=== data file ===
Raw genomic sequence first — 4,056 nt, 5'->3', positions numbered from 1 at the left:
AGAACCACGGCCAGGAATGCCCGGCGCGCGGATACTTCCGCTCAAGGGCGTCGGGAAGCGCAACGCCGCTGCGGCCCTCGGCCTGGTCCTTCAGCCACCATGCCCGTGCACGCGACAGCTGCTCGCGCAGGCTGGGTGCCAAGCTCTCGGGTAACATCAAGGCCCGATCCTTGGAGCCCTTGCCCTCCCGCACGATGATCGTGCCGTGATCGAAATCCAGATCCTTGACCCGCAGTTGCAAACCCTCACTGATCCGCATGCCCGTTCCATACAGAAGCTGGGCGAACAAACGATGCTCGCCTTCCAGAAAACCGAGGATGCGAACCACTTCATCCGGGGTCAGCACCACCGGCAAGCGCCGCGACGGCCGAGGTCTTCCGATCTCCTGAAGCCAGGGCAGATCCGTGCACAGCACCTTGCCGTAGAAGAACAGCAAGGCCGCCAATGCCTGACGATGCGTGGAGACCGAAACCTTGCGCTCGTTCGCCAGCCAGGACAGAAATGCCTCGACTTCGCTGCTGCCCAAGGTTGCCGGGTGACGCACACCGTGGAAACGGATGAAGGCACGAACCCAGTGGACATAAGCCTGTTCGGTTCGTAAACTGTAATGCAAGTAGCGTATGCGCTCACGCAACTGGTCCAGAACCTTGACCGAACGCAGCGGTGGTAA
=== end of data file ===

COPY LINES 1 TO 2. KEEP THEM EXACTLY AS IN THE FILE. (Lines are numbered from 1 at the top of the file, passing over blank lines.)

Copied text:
Raw genomic sequence first — 4,056 nt, 5'->3', positions numbered from 1 at the left:
AGAACCACGGCCAGGAATGCCCGGCGCGCGGATACTTCCGCTCAAGGGCGTCGGGAAGCGCAACGCCGCTGCGGCCCTCGGCCTGGTCCTTCAGCCACCATGCCCGTGCACGCGACAGCTGCTCGCGCAGGCTGGGTGCCAAGCTCTCGGGTAACATCAAGGCCCGATCCTTGGAGCCCTTGCCCTCCCGCACGATGATCGTGCCGTGATCGAAATCCAGATCCTTGACCCGCAGTTGCAAACCCTCACTGATCCGCATGCCCGTTCCATACAGAAGCTGGGCGAACAAACGATGCTCGCCTTCCAGAAAACCGAGGATGCGAACCACTTCATCCGGGGTCAGCACCACCGGCAAGCGCCGCGACGGCCGAGGTCTTCCGATCTCCTGAAGCCAGGGCAGATCCGTGCACAGCACCTTGCCGTAGAAGAACAGCAAGGCCGCCAATGCCTGACGATGCGTGGAGACCGAAACCTTGCGCTCGTTCGCCAGCCAGGACAGAAATGCCTCGACTTCGCTGCTGCCCAAGGTTGCCGGGTGACGCACACCGTGGAAACGGATGAAGGCACGAACCCAGTGGACATAAGCCTGTTCGGTTCGTAAACTGTAATGCAAGTAGCGTATGCGCTCACGCAACTGGTCCAGAACCTTGACCGAACGCAGCGGTGGTAA